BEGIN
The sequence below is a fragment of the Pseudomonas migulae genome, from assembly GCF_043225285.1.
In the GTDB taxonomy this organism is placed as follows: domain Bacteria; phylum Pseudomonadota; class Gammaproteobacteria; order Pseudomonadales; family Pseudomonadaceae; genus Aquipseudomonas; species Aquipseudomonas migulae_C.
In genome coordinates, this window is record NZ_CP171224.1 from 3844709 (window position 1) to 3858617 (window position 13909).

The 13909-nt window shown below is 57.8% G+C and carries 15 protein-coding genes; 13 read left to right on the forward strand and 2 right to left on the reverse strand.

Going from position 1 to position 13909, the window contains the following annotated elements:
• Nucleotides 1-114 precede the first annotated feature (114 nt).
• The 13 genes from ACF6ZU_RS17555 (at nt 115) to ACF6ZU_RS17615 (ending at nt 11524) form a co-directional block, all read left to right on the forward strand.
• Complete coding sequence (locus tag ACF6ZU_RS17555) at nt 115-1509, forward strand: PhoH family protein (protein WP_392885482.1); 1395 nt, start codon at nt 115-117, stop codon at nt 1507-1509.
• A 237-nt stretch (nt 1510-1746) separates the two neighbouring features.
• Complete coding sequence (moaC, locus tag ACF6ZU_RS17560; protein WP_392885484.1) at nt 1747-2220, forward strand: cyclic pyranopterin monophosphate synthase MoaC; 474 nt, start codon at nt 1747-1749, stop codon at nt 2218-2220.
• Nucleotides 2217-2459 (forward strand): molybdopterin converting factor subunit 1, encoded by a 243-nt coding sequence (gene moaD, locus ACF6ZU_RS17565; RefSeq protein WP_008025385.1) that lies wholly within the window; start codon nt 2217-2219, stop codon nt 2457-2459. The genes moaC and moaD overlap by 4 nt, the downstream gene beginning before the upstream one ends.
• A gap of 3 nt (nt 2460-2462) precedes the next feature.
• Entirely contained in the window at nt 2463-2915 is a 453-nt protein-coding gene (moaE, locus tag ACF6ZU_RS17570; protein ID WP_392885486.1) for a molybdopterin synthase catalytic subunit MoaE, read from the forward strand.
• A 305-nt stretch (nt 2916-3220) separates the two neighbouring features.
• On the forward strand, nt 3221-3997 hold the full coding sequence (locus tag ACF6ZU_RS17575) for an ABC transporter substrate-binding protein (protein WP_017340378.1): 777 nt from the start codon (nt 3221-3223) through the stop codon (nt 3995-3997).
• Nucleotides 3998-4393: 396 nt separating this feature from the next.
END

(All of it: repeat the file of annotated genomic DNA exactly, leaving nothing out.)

The sequence below is a fragment of the Pseudomonas migulae genome, from assembly GCF_043225285.1.
In the GTDB taxonomy this organism is placed as follows: domain Bacteria; phylum Pseudomonadota; class Gammaproteobacteria; order Pseudomonadales; family Pseudomonadaceae; genus Aquipseudomonas; species Aquipseudomonas migulae_C.
In genome coordinates, this window is record NZ_CP171224.1 from 3844709 (window position 1) to 3858617 (window position 13909).

The 13909-nt window shown below is 57.8% G+C and carries 15 protein-coding genes; 13 read left to right on the forward strand and 2 right to left on the reverse strand.

Going from position 1 to position 13909, the window contains the following annotated elements:
• Nucleotides 1-114 precede the first annotated feature (114 nt).
• The 13 genes from ACF6ZU_RS17555 (at nt 115) to ACF6ZU_RS17615 (ending at nt 11524) form a co-directional block, all read left to right on the forward strand.
• Complete coding sequence (locus tag ACF6ZU_RS17555) at nt 115-1509, forward strand: PhoH family protein (protein WP_392885482.1); 1395 nt, start codon at nt 115-117, stop codon at nt 1507-1509.
• A 237-nt stretch (nt 1510-1746) separates the two neighbouring features.
• Complete coding sequence (moaC, locus tag ACF6ZU_RS17560; protein WP_392885484.1) at nt 1747-2220, forward strand: cyclic pyranopterin monophosphate synthase MoaC; 474 nt, start codon at nt 1747-1749, stop codon at nt 2218-2220.
• Nucleotides 2217-2459 (forward strand): molybdopterin converting factor subunit 1, encoded by a 243-nt coding sequence (gene moaD, locus ACF6ZU_RS17565; RefSeq protein WP_008025385.1) that lies wholly within the window; start codon nt 2217-2219, stop codon nt 2457-2459. The genes moaC and moaD overlap by 4 nt, the downstream gene beginning before the upstream one ends.
• A gap of 3 nt (nt 2460-2462) precedes the next feature.
• Entirely contained in the window at nt 2463-2915 is a 453-nt protein-coding gene (moaE, locus tag ACF6ZU_RS17570; protein ID WP_392885486.1) for a molybdopterin synthase catalytic subunit MoaE, read from the forward strand.
• A 305-nt stretch (nt 2916-3220) separates the two neighbouring features.
• On the forward strand, nt 3221-3997 hold the full coding sequence (locus tag ACF6ZU_RS17575) for an ABC transporter substrate-binding protein (protein WP_017340378.1): 777 nt from the start codon (nt 3221-3223) through the stop codon (nt 3995-3997).
• Nucleotides 3998-4393: 396 nt separating this feature from the next.